Vol. 75 No. 2 (Summer 2008)
Politics and Science: How their Interplay Results in Public Policy
Vol. 73 No. 3 Fall 2006))
International Justice, War Crimes, and Terrorism: The U.S. Record
Vol. 69 No. 4 (Winter 2002)
In Time Of Plague: The History And Social Consequences Of Lethal Epidemic Disease
Vol. 55 No. 3 (Fall 1988)
You may also be interested in the other issues in our conference series.
Back to the Top
Table of Contents
|Part I: Keynote Address
|Albert A. Gore, Jr.
Politics of Fear [View webcast of Gore's talk]
|Part II: Fear and How it Works - - Science
and Social Science
|Jacek Debiec and Joe LeDoux
||Fear and the
Techniques of Fear Mongering
|Tom Pyszczynski||What Are We So Afraid
Of? A Terror Management Theory
Perspetive on the Politics of Fear
||The Ministry of Fear
|Part III: The Political Theory and
Vocabulary of Fear
Itself [Read Hollander's complete paper]
||A Life of Fear
||Liberalism at Bay,
Conservatism at Play: Fear in the Contemporary Imagination
|Part IV: What We Gain, What We Lose - - The
Effects of Fear
and Liberty [Read Sunstein's complete paper]
What is It Good For?
on Fear in Global Society
[Read Hoffman's complete paper]
|Part V: Case Studies - - What an They Teach
|Aristide R. Zolberg
Political Repression and the Fear of Communism
|E. Valentine Daniel
Semeiosic Economy of Fear
|Part VI: Politics of Fear After 9/11 - -
Can the Past Inform the Future?
Andrew Arato, Corey Robin, Tom Pyszczynski, and Jessica Stern
Introduction: What We Gain, What We Lose: The Effects of Fear
Arato is the Dorothy Hart
Hirshon Professor in Political Social Theory
at the Graduate Faculty of the New School University and a member of
the USIP/UNDP Workship on Constitution Making, Conflict Resolution and
Peace Building. His recent books include Revolution, Constitution
Civil Society in the Transitions (2000).
What Is It Good For?
Alterman, Professor of English at CUNY–Brooklyn College
and a senior
fellow of the Center for American Policy, writes the "Liberal
column in The Nation and the “Altercation” weblog
<www.altercation.msnbc.com> for MSNBC.com. The most recent
his six books is When Presidents Lie: A History of Official Deception
and Its Consequences (2004).
Semeiosic Economy of Fear
E. Valentine Daniel is Professor of Anthropology at Columbia University. He is the author of Fluid Signs: Being a Person in the Tamil Way (1984). His recent publications include Culture/Contexture: Essays in Anthropology and Literary Study (1996) and Charred Lullabies: Chapters in an Anthropography of Violence (1997).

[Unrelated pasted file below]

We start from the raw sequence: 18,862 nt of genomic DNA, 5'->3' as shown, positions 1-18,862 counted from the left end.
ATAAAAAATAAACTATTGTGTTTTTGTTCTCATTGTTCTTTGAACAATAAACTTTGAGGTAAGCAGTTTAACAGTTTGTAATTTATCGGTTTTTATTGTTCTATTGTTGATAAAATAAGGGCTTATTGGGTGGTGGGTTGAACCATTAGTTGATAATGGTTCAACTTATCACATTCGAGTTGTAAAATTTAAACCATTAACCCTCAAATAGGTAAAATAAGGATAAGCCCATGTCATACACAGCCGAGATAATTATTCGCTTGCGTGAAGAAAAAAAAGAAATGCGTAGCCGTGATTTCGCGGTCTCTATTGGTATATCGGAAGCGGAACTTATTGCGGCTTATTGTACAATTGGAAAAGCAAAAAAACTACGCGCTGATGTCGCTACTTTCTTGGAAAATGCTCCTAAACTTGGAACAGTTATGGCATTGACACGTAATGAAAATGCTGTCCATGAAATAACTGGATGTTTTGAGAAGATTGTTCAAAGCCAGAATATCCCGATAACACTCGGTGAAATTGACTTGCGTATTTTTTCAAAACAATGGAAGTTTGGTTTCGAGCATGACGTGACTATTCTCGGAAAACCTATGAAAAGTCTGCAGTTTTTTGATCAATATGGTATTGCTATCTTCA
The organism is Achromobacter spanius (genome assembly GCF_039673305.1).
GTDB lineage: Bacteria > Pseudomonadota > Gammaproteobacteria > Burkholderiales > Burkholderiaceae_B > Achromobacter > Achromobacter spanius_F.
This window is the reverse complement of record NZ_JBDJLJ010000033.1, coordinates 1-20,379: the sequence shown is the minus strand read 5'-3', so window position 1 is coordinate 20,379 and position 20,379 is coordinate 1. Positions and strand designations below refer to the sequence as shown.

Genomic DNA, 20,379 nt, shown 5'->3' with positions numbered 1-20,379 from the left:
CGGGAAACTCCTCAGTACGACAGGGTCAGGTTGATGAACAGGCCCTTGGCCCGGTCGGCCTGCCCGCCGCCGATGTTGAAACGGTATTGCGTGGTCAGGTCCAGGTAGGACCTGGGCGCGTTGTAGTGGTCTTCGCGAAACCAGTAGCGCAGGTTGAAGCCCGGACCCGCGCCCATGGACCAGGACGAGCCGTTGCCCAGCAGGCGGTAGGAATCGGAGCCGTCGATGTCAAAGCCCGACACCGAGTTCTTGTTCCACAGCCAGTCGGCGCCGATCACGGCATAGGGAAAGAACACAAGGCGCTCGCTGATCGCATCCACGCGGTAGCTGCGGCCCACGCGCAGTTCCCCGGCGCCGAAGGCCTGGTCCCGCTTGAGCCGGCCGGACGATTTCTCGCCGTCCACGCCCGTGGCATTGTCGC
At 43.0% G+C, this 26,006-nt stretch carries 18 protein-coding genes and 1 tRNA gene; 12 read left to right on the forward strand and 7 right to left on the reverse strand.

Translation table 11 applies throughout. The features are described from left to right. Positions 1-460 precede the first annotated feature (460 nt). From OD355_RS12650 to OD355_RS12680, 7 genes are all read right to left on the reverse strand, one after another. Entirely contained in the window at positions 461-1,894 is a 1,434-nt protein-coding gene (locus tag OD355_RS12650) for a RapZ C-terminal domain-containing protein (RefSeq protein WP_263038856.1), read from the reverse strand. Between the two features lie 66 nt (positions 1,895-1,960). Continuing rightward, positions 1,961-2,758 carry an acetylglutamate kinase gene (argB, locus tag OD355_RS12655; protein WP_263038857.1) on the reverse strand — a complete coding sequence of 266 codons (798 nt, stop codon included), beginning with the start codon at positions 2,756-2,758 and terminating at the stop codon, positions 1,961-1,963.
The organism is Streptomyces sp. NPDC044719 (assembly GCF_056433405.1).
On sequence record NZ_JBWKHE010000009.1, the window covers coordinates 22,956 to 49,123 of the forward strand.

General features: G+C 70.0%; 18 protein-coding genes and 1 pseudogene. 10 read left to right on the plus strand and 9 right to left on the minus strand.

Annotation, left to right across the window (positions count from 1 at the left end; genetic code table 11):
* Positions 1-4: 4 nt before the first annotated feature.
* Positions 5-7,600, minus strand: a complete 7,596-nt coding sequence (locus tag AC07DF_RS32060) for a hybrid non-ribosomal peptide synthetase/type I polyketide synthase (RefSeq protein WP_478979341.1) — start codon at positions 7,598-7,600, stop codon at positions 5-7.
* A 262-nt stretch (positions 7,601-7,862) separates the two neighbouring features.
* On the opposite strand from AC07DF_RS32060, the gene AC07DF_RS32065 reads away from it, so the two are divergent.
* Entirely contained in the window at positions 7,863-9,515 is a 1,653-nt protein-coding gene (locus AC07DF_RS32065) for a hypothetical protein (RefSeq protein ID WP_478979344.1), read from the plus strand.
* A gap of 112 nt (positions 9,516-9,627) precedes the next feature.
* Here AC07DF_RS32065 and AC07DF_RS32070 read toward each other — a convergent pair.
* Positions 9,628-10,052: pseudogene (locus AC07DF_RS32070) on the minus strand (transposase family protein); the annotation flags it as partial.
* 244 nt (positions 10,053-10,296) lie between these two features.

Narrative Techniques of Fear Mongering
Barry Glassner is Professor of Sociology at University of Southern California. He is the author of Culture of Fear (2000), and his articles have appeared in American Sociological Review, Social Problems, and American Journal of Psychiatry, among other journals.
The Politics of Fear
Albert A. Gore, Jr.
[View webcast of Gore's talk]
Albert A. Gore, Jr. served as the forty-fifth Vice President of the United States, from 1993 to 2001. He is the author of Earth in the Balance (1992).
The Ministry of Fear
Steven Heller is Art Director of the New York Times Book Reviw and co-chair of the MFA/Design Program at the School of Visual Arts. His books include Red Scared! The Commie Menace in Propaganda and Popular Culture (with Barson, 2001) and Design Literacy, 2nd ed. (2004).
Back To Top
Thoughts on Fear in Global Society
[Read Hoffman's complete paper]
Stanley Hoffmann is the Paul and Catherine Buttenwieser University Professor at Harvard University. His books include The Ethics and Politics of Humanitarian Intervention (1997), World Disorders (1998), and Gulliver Unbound (2004).
[Read Hollander's complete paper]
Hollander is Sterling
Professor Emeritus of English at Yale University, and a poet and
critic. Most recent among his books of poetry are Picture Window (2003)
and Figurehead (1999); his essay collections include The Poetry of
Everyday Life (1998) and The Work of Poetry (1997).
Introduction: Fear and How It Works - - Science and Social Science
Huddy is Associate
Professor of Political Science at SUNY Stony Brook. Her recent
addresses personal and national reactions to terrorist threat.
the author or coauthor of two books and numerous papers appearing in